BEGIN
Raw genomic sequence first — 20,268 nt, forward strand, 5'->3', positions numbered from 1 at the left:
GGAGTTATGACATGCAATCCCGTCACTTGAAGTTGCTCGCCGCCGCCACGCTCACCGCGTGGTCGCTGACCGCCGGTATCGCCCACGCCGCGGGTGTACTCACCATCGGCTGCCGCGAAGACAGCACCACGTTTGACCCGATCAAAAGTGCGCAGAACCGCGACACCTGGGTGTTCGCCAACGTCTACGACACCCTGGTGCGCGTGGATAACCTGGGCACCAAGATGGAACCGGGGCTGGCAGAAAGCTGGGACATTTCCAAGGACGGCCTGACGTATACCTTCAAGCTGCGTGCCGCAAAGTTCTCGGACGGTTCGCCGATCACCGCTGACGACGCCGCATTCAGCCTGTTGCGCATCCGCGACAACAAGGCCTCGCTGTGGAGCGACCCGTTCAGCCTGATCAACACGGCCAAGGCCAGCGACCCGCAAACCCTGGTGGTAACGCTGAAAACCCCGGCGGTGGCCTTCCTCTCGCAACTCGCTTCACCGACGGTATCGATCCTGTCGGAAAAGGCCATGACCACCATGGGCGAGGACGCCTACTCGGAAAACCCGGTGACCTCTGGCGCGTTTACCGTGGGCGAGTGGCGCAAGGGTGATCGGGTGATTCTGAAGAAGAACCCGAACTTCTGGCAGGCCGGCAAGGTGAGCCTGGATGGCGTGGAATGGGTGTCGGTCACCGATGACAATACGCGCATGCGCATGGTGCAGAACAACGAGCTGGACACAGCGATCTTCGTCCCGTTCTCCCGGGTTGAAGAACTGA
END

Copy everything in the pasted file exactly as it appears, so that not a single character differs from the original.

Raw genomic sequence first — 20,268 nt, forward strand, 5'->3', positions numbered from 1 at the left:
GGAGTTATGACATGCAATCCCGTCACTTGAAGTTGCTCGCCGCCGCCACGCTCACCGCGTGGTCGCTGACCGCCGGTATCGCCCACGCCGCGGGTGTACTCACCATCGGCTGCCGCGAAGACAGCACCACGTTTGACCCGATCAAAAGTGCGCAGAACCGCGACACCTGGGTGTTCGCCAACGTCTACGACACCCTGGTGCGCGTGGATAACCTGGGCACCAAGATGGAACCGGGGCTGGCAGAAAGCTGGGACATTTCCAAGGACGGCCTGACGTATACCTTCAAGCTGCGTGCCGCAAAGTTCTCGGACGGTTCGCCGATCACCGCTGACGACGCCGCATTCAGCCTGTTGCGCATCCGCGACAACAAGGCCTCGCTGTGGAGCGACCCGTTCAGCCTGATCAACACGGCCAAGGCCAGCGACCCGCAAACCCTGGTGGTAACGCTGAAAACCCCGGCGGTGGCCTTCCTCTCGCAACTCGCTTCACCGACGGTATCGATCCTGTCGGAAAAGGCCATGACCACCATGGGCGAGGACGCCTACTCGGAAAACCCGGTGACCTCTGGCGCGTTTACCGTGGGCGAGTGGCGCAAGGGTGATCGGGTGATTCTGAAGAAGAACCCGAACTTCTGGCAGGCCGGCAAGGTGAGCCTGGATGGCGTGGAATGGGTGTCGGTCACCGATGACAATACGCGCATGCGCATGGTGCAGAACAACGAGCTGGACACAGCGATCTTCGTCCCGTTCTCCCGGGTTGAAGAACTGA